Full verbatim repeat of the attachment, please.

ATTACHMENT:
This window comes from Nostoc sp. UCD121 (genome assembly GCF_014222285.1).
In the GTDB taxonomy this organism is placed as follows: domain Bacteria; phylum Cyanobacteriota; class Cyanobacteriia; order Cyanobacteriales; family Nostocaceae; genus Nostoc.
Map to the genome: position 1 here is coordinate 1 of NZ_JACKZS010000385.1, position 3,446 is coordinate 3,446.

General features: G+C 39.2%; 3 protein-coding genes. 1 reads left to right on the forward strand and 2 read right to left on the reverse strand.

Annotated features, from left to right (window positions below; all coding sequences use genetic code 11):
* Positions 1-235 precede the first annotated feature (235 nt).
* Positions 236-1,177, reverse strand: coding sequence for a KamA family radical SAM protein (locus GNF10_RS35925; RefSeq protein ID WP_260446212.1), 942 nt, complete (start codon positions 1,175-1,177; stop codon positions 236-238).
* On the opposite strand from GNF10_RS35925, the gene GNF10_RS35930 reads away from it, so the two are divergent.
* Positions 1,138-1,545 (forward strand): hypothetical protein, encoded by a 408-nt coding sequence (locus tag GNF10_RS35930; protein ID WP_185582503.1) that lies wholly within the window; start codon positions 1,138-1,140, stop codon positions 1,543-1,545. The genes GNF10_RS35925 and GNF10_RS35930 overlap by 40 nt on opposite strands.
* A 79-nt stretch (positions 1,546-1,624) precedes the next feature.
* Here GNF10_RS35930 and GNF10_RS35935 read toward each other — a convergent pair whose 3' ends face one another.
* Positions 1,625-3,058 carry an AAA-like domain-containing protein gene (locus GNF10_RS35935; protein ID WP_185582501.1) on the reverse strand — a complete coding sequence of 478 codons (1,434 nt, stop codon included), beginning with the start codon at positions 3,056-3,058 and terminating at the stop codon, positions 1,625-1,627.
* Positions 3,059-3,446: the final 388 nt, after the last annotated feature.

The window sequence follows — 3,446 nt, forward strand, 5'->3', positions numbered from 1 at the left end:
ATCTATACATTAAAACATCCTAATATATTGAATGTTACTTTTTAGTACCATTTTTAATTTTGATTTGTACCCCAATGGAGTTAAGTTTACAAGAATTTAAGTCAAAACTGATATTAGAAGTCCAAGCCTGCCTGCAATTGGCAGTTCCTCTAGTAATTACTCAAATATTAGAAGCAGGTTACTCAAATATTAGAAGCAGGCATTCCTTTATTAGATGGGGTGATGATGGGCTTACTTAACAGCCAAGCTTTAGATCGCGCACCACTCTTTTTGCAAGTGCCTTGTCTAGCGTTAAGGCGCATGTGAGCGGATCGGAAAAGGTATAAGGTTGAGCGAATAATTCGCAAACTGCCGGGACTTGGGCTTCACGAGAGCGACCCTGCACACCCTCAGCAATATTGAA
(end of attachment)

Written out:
This window comes from Nostoc sp. UCD121 (genome assembly GCF_014222285.1).
In the GTDB taxonomy this organism is placed as follows: domain Bacteria; phylum Cyanobacteriota; class Cyanobacteriia; order Cyanobacteriales; family Nostocaceae; genus Nostoc.
Map to the genome: position 1 here is coordinate 1 of NZ_JACKZS010000385.1, position 3,446 is coordinate 3,446.

General features: G+C 39.2%; 3 protein-coding genes. 1 reads left to right on the forward strand and 2 read right to left on the reverse strand.

Annotated features, from left to right (window positions below; all coding sequences use genetic code 11):
* Positions 1-235 precede the first annotated feature (235 nt).
* Positions 236-1,177, reverse strand: coding sequence for a KamA family radical SAM protein (locus GNF10_RS35925; RefSeq protein ID WP_260446212.1), 942 nt, complete (start codon positions 1,175-1,177; stop codon positions 236-238).
* On the opposite strand from GNF10_RS35925, the gene GNF10_RS35930 reads away from it, so the two are divergent.
* Positions 1,138-1,545 (forward strand): hypothetical protein, encoded by a 408-nt coding sequence (locus tag GNF10_RS35930; protein ID WP_185582503.1) that lies wholly within the window; start codon positions 1,138-1,140, stop codon positions 1,543-1,545. The genes GNF10_RS35925 and GNF10_RS35930 overlap by 40 nt on opposite strands.
* A 79-nt stretch (positions 1,546-1,624) precedes the next feature.
* Here GNF10_RS35930 and GNF10_RS35935 read toward each other — a convergent pair whose 3' ends face one another.
* Positions 1,625-3,058 carry an AAA-like domain-containing protein gene (locus GNF10_RS35935; protein ID WP_185582501.1) on the reverse strand — a complete coding sequence of 478 codons (1,434 nt, stop codon included), beginning with the start codon at positions 3,056-3,058 and terminating at the stop codon, positions 1,625-1,627.
* Positions 3,059-3,446: the final 388 nt, after the last annotated feature.

The window sequence follows — 3,446 nt, forward strand, 5'->3', positions numbered from 1 at the left end:
ATCTATACATTAAAACATCCTAATATATTGAATGTTACTTTTTAGTACCATTTTTAATTTTGATTTGTACCCCAATGGAGTTAAGTTTACAAGAATTTAAGTCAAAACTGATATTAGAAGTCCAAGCCTGCCTGCAATTGGCAGTTCCTCTAGTAATTACTCAAATATTAGAAGCAGGTTACTCAAATATTAGAAGCAGGCATTCCTTTATTAGATGGGGTGATGATGGGCTTACTTAACAGCCAAGCTTTAGATCGCGCACCACTCTTTTTGCAAGTGCCTTGTCTAGCGTTAAGGCGCATGTGAGCGGATCGGAAAAGGTATAAGGTTGAGCGAATAATTCGCAAACTGCCGGGACTTGGGCTTCACGAGAGCGACCCTGCACACCCTCAGCAATATTGAA